Last year in June I had a Kenwood DMX7017DABS (http://www.kenwood-electronics.co.uk/dmx7017dabs/) professionally installed in my car, along with an internal DAB aerial and some new speakers (Hertz ESK-163L.5 6.5” 3-Way Component Kit). The device’s keen price, Android Auto support and generally positive reviews online (including an EISA award for best in-car head unit product 2017-2018) led me to choosing this device.
I think it’s fair to say I’ve generally been underwhelmed with it, mainly by the user interface and software which lets the hardware down!
- Sound quality is good, although with the bass eq’d up can sometimes hear what sounds like the amp clipping on loud passages
- Android Auto generally works well for Spotify and navigation with Google Maps
- Radio reception with in-window DAB aerial is decent
- People generally say I say sound OK on the hands free
- Charges phone when connected at a decent rate
- User interface looks like it was designed by a child, The layout is poor, with a mix of font sizes, and cheap and inconsistent looking imagery that looks like it was picked off a clipart site. If you look at the screenshots shown in promotional material, the vast majority of pictures are of Android Auto and Apple Carplay and very few of the native interface used for the radio and menus.
- The radio station name is in a really large font which means a lot of radio station names are truncated. This means all BBC station names become “BBC Radio” requiring pressing the button to scroll the station name
- A square image (presumably intended for radio station logo images) is displayed using up valuable screen real estate. Station images don’t appear to be delivered over the air Here I’m listening to BBC Radio 1Xtra, but you wouldn’t know that….
- Suffered with reboots (usually occurs when listening to DAB radio while using Android Auto)
- Only had 1 firmware update in a year which only partially solved the above reboot issues
- Resistive touch screen isn’t very sensitive
- Legibility of screen in bright sunlight can be tricky
How the device could be improved
- Make better use of the available screen real estate. If there isn’t enough space to display the full DAB station name, either slowly scroll the station name as on radios of old, or reduce the font size.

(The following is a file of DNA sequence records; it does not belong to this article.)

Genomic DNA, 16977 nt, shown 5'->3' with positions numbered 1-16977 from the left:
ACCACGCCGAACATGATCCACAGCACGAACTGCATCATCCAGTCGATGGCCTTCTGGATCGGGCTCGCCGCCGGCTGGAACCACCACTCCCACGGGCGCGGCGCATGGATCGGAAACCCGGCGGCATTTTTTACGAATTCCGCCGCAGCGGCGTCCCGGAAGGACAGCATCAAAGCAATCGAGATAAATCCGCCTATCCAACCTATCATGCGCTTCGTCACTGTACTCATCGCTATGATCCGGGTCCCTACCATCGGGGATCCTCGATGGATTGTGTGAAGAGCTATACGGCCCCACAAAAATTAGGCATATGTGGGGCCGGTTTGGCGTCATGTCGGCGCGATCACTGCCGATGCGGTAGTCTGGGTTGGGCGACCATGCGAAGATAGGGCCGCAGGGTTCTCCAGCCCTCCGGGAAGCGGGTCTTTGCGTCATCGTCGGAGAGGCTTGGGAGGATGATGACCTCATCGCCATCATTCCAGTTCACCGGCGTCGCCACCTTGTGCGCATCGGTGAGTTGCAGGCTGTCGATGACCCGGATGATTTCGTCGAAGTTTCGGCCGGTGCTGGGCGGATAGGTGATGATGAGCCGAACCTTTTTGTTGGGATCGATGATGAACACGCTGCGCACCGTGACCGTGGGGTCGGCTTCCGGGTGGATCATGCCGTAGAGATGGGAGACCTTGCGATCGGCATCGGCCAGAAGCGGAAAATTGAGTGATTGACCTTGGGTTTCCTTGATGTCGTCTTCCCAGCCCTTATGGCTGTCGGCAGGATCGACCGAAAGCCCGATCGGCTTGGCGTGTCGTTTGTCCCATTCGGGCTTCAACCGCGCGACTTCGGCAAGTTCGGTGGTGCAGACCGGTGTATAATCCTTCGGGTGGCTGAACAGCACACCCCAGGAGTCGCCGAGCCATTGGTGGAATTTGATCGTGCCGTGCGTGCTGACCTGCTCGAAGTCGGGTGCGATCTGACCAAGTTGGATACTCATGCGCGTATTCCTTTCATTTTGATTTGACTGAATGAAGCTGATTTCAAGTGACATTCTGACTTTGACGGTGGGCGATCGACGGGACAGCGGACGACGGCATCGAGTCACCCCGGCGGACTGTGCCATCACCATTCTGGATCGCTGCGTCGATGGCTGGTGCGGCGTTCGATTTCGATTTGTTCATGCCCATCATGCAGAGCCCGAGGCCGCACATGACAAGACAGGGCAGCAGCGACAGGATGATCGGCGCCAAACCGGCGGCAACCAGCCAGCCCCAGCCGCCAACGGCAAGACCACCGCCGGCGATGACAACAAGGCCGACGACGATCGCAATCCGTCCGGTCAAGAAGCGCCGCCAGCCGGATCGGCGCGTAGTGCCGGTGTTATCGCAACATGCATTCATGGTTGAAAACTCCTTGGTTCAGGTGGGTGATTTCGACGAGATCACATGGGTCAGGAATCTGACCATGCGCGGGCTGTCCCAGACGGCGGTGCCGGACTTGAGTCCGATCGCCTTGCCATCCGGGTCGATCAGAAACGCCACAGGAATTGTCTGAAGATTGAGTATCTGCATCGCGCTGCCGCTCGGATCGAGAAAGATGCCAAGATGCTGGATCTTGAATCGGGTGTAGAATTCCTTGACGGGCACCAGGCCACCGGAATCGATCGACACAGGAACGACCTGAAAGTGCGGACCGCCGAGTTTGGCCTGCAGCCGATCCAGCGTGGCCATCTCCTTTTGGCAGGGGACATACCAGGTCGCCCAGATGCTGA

- Removing the redundant station logo box when there is no DAB station logo.
- Allow the user to customize the screen layout
- Improve the stability of the device
- Provide better station scanning/ selection mechanism on DAB.
- Update the device’s native menus to a modern user interface, similar to that provided in Android Auto/ Apple Carplay
Here are some further pictures of the poor user interface
The full radio station name is visible on the home screen. Hurrah! I think the clipart images for the icons haven’t been changed in the last 10 years… that mobile phone image particularly looks ancient for a device released in 2017. More cheezy artwork
I’d give the device 3⁄5 stars. Admittedly I’ve not tried any other touch screen Android Audo/ Apple Car play head units, but this one doesn’t seem particularly award worthy.
The replacement for the DMX7017DABS appears to be the DMX7018DABS (https://www.kenwood-electronics.co.uk/car/nav_mm/android-auto-mm/DMX7018DABS). I’ve not seen one of these units in the flesh, but from the screenshots the user interface seems to be much the same. From a hardware point of view there appear to have been a few changes however:
- DMX7018DABS has a 6.8” screen vs the 7” of the DMX7017DABS
- DMX7018DABS has a capacitive touch screen vs the resistive of the DMX7017DABS
- DMX7018DABS is only 75mm deep vs 153mm of the DMX7017DABS
- DMX7018DABS has a maximum current consumption of 10A vs 15A for the DMX7017DABS
I look forward to trying a DMX7018DABS, but at the moment I can’t see myself buying another Kenwood unit unless they seriously up their game
As of August 2018, to their credit Kenwood have released a new version of the firmware. There are no new features/ interface changes, but the changelog does promise increased stability.